Only a few months after it issued its controversial opinion in a fair value proceeding, the Zelouf court offers a crisp and unequivocal defense of its earlier decision, saying the guiding standard was fairness, not “formalistic and buzzwordy principles.”
No DLOM: Among the New York fair value cases that transfixed the valuation community late last year was the court’s ruling in the Zelouf case, which centered on a family feud over the management of a very successful textile business in New York. The controlling shareholders orchestrated a freeze-out merger to render the minority shareholder, Nahal, powerless to pursue derivative claims against them, alleging corporate waste and self-dealing. When Nahal rejected the company’s buyout offer, a statutory fair value proceeding went forward.
What created buzz was the trial court’s ruling that the facts of the case militated against the application of a discount for lack of marketability (DLOM). If the reasoning behind a DLOM is that the recovery of a frozen-out, minority shareholder should be less to account for the difficulty of selling a closely held company as compared to a publicly traded company, it did not apply here because it was unlikely that the company would or could ever be sold, said the court. A liquidity risk in this situation was “more theoretical than real.” Applying a DLOM would “artificially depress Nahal’s recovery due to a hypothetical sale that will never occur,” the court found.
The parties swiftly filed post-trial motions seeking to modify or vacate aspects of the decision. The controlling shareholders particularly objected to the court’s no-likelihood-of-sale rationale. New York appellate courts have regularly applied DLOMs even where there is little likelihood of sale, they claimed. “This is because New York law is unambiguous in requiring the appraising court to assume a hypothetical sale; the willingness of the owners to sell is irrelevant.”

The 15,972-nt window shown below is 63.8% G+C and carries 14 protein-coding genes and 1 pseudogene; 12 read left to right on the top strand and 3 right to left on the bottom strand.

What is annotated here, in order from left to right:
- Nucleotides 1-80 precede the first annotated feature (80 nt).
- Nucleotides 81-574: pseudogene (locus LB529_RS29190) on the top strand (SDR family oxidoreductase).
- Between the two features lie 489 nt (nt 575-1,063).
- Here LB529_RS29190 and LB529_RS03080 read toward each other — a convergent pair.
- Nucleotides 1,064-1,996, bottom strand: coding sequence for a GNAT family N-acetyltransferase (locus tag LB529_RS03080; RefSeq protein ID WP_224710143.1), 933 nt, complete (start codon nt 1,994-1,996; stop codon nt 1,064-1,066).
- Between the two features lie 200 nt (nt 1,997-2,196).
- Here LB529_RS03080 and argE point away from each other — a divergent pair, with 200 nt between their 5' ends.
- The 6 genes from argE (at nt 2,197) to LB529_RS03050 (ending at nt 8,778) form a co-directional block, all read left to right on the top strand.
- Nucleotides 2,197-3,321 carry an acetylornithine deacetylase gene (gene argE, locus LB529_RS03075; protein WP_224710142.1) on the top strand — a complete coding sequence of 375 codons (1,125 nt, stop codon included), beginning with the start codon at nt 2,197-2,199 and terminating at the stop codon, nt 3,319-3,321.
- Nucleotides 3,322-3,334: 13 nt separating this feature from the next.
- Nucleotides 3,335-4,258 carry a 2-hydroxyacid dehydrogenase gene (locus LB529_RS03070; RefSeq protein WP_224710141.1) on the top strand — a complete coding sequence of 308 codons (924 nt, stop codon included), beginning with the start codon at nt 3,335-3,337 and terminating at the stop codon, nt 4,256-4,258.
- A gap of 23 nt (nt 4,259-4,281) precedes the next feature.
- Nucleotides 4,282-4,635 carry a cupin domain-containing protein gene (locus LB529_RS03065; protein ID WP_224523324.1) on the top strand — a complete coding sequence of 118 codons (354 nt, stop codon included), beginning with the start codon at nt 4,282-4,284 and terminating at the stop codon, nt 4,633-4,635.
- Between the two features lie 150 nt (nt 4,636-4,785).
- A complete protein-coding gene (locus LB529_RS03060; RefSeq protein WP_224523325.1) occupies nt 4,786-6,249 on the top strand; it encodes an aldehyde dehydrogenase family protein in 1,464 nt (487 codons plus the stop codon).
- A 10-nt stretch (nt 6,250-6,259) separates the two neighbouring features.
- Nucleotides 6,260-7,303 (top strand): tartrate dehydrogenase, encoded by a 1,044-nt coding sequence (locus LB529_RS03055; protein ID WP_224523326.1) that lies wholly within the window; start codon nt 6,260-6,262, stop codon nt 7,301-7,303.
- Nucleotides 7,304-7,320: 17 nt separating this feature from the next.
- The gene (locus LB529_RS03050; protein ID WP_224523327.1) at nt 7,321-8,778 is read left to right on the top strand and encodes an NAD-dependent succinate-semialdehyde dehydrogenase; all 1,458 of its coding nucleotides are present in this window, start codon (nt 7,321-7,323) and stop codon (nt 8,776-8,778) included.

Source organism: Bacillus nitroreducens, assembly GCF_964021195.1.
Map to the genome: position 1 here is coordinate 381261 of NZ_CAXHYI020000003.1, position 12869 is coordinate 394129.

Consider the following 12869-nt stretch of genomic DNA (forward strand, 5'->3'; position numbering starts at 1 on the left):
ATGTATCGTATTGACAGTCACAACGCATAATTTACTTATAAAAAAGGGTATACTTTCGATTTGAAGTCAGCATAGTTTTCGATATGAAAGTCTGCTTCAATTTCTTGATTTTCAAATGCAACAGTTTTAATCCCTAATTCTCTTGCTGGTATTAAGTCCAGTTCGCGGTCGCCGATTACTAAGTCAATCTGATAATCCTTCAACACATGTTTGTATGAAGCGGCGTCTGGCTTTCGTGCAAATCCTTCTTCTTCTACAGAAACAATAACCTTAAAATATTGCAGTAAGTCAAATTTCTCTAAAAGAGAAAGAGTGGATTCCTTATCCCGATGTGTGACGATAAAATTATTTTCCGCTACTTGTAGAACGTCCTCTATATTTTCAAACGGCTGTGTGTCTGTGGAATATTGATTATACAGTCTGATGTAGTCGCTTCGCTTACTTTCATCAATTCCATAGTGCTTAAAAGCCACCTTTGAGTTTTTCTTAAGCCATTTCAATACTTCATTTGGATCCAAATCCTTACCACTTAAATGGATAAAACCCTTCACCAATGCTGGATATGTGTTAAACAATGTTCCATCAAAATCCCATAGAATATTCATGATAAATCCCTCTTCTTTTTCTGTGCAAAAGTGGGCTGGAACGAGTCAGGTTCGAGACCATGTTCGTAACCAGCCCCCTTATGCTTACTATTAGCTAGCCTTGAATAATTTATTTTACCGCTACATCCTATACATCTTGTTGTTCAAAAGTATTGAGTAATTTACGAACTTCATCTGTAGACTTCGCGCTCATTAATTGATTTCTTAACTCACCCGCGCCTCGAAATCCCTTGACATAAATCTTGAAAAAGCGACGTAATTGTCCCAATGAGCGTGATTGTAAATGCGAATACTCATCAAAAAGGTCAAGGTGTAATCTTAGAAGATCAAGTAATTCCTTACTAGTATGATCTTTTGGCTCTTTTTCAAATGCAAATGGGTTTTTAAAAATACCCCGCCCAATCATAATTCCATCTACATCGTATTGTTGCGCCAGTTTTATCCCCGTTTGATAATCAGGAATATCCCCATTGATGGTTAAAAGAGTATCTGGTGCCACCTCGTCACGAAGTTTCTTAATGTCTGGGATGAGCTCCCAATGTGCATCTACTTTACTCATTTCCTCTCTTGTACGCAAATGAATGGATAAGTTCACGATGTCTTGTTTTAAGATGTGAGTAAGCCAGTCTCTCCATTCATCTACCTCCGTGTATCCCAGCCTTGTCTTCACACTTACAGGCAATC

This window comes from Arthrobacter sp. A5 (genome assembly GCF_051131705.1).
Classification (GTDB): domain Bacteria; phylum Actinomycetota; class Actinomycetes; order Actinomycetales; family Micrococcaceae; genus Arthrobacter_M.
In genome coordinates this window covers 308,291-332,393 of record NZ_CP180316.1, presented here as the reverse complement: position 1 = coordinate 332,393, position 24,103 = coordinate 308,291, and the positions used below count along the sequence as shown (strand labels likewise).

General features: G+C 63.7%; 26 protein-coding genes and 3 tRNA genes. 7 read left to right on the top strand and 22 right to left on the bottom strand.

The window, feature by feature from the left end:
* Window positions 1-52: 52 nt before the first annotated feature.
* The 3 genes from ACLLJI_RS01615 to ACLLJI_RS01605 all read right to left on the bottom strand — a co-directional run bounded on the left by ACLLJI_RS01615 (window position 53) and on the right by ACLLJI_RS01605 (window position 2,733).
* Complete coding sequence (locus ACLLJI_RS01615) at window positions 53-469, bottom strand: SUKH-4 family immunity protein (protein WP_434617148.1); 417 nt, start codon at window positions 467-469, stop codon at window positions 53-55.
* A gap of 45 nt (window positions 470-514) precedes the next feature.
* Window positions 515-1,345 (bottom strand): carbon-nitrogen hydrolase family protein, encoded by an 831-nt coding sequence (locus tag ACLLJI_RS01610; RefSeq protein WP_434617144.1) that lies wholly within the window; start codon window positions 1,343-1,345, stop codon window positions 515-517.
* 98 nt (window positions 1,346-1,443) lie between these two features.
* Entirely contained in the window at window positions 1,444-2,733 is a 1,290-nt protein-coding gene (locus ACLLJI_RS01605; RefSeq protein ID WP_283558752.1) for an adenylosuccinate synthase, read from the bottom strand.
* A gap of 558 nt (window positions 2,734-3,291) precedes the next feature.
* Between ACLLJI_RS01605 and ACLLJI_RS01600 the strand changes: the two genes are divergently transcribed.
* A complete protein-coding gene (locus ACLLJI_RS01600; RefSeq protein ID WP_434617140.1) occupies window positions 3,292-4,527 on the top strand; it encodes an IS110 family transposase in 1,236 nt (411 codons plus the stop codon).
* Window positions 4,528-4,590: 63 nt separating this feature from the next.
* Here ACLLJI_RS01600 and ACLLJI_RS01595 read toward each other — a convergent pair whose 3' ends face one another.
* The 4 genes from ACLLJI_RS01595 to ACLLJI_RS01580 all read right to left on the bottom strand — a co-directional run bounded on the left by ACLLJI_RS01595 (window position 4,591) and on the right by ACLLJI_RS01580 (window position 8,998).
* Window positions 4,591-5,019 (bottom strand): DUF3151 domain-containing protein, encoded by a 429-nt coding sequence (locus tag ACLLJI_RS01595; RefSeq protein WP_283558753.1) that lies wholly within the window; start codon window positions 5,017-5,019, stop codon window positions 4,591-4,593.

No retreat: The court did not retreat from its earlier position. First, it said with emphasis, “no New York appellate court has ever held that a DLOM must be applied to a fair value appraisal of a closely held company.” It reiterated that to apply a DLOM in this case would be the economic equivalent of imposing a minority discount, which New York law prohibits.
Indeed, it is the tension between the application of a DLOM, which is done in most cases but is not legally required, and the practical effect of a DLOM here serving as a minority discount, repugnant to New York courts and never allowed, that drives the court’s ruling.
According to the court, its ruling did not mean that a DLOM was never legally acceptable, which would contravene existing precedent. Rather, the decision of whether to apply a DLOM depended on what was fair under the unique facts of a case. Sound valuation principles ought to guide the court’s analysis and in this case did, but “the gravamen of the court’s valuation is fairness, a notion that … requires contextualizing the applicable valuation principles to the actual company being valued,” the court emphasized.
The question of whether there was a rationale for DLOM in fair value proceedings has become “an area of heated debate in the legal and valuation communities,” the court observed. “[M]ore compelling appellate resolution of these issues would surely be welcomed by all.”
Takeaway: This decision shows how much New York trial courts are engaging in an internal debate over the justification for a DLOM in fair value proceedings. For example, the court in Zelouf uses the AriZona ice tea case to say that liquidity risk concerns do inform a court’s DLOM analysis in contrast to what the controlling shareholders say. In AriZona, the court, in turn, used the Zelouf case to distinguish the facts of the case in front of it and justify the use of a DLOM by pointing to evidence of the company’s illiquidity illustrated by two prior expressions of interest from potential buyers.
Find an extended discussion of Zelouf International Corp. v. Zelouf, 2014 N.Y. Misc. LEXIS 5595 (Dec. 22, 2014), in the February issue of Business Valuation Update; the court’s opinion will be available soon at BVLaw. The earlier decision, Zelouf International Corp. v. Zelouf, 2014 N.Y. Misc. LEXIS 4341 (Oct. 6, 2014), is also available at BVLaw.